painting

Plein Air Wednesdays

Photo of a man painting

A sunlit path makes very dark shadows.

This Summer, spend time painting au plein air at several beautiful great East Bay outdoor locations. Whether you are a beginner or a more advanced painting student, you will enjoy discovering beginner-friendly painting spots, and improving your technique in the company of new friends. You’ll receive support through the difficulties of painting outdoors.

Summary
Learn how to paint the sights you love with as much or as little feedback as you desire. Use the media of your choice. I can help you with acrylic, oil, watercolor, gouache or pastel. We’ll spend two weeks at each painting location so that students can either begin a new painting or complete the one begun in the previous session.

Format
This class is taught on Wednesdays, from 12-3 pm. Each class consists of a rotating 30 min introduction to painting concepts that may be a demo or a discussion with examples, followed by 2+ hours of painting.All locations are in Berkeley, Albany, El Cerrito, Richmond and Hercules in beautiful places. They will be announced on the first day of class. You will receive accurate driving instructions and Rebeca’s phone in case you get lost.

Registration
Do not register on this website, because the Plein Air Wednesdays class is part of the Richmond Art Center’s Studio Program.  Go to the RAC site instead and register soon as this class is very popular. They ask that you please register before the first class.

This is a rough outline of the class:

July 11, Session 1 at Blake Garden, Kensington
Get to know each other, review of materials, supplies and gear. Goals for the class. Aspect ratios. How to use a viewfinder.

July 18, Session 2 at Blake Garden, Kensington
How to begin a landscape painting part 1. Foreground, middle ground, background.

July 25, Session 3 Miller Knox Regional Park, Point Richmond
How to begin a landscape painting part 2. Focal point.

Aug 1, Session 4 at Miller Knox Regional Park, Point Richmond
Selecting pigments for a Bay Area landscape. Limited palettes.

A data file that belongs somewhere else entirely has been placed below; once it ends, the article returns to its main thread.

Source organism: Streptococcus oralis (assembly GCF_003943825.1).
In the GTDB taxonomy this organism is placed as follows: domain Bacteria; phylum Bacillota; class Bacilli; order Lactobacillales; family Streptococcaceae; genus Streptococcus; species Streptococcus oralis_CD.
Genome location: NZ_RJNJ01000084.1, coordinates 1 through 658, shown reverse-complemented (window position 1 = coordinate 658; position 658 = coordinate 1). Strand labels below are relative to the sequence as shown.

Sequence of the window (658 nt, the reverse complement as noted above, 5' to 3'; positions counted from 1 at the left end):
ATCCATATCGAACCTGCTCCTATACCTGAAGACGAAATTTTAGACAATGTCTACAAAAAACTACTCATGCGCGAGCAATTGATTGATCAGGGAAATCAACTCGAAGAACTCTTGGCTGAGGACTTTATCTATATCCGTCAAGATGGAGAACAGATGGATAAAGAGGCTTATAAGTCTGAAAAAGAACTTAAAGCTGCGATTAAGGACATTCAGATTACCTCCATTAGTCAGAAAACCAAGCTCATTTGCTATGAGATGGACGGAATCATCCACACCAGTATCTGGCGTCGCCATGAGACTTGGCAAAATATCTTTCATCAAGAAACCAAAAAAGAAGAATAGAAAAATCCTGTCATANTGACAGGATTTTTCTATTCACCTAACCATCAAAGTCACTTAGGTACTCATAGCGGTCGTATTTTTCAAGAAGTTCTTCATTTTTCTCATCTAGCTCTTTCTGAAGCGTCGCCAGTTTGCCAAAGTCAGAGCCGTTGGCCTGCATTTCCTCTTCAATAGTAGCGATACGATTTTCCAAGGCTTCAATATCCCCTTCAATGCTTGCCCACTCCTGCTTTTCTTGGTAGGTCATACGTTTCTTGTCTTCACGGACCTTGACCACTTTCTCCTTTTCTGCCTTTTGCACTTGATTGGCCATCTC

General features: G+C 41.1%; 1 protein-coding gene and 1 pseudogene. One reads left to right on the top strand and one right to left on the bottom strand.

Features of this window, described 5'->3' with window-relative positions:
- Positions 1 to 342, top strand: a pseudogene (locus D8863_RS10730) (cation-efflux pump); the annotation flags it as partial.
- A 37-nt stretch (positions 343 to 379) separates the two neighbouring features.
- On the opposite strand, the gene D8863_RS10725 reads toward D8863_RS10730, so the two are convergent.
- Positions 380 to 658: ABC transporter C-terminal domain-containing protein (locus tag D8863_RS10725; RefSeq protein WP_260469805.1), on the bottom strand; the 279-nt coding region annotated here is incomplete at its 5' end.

Aug 8, Session 5 at Point Molate Beach Park
Priorities, planning your time. The dangers of overpainting

Aug 15, Session 6 at Point Molate Beach Park
The role of values in a landscape.

Aug 22, Session 7 at Fleming Point, Albany
The cell phone as a tool of the landscape painter.

Aug 29, Session 8 at Fleming Point, Albany
Revising from photos.

Bad Weather
Bad weather is defined as double-digit wind speeds, rain, cold temperatures in the fifties, all-day thick fog, or a dangerous heat wave. Please note that in the event of bad weather the session you will be notified via email and the session will be carried out in the painting studio of the Richmond Art Center, 12 – 3 pm. Please bring unfinished work and reference photos to work from.

Learning To Paint – On A Budget

Are you a painting student on a budget? Like most artists (except perhaps for Jim Carrey and George Bush) I am frugal with art supplies. Not only do their prices climb up every year, there’s no need to waste what I already have. Some students have asked me to describe my favorite tricks for saving money on supplies, and so I have decided to write about it in a tongue-in-cheek way.

Photo of the front of a box of Russian gouache.

I cannot read cyrillic, therefore cannot tell which brand.

Where should we aim to cut costs? Ok. Let’s think of two kinds of learners. There is the student who is deciding whether painting is something they will like, and there is the student who already does a fair amount of painting during vacations, classes and workshops.

If you are figuring out if painting is for you, keep it a secret. Don’t let your relatives or close friends pick out your gear or supplies. There are many many choices, and you might end up with stuff you can´t use that you will not be able to exchange. If you already “spilled the beans,” tell them to give you gift certificates. Start perusing Craigslist and Nextdoor, noticing the art supplies people are selling or giving away, and don’t buy anything yet. There is a reason everybody is selling french easels, for example. They are sooo heavy! Next, get on Google and type “acrylic or oil painting supply list” and read what art teachers are asking people to buy. This will give you an idea of what is normal to use in a painting class with that media. Then wait to the twice a year art store sales at the beginning of each semester. A good store with lots of different brands and low prices is Jerry’s Artarama. But if you have more time, follow the tips below.

Photo of a box with paint tubes.

Brand-new gouache courtesy of a neighbor.

If you have been painting for a while, read on. Just keep in mind that I want you to save money with the intention of spending it on quality paint. This is the one area where you should “bite the bullet.” For everything else, here’s my list: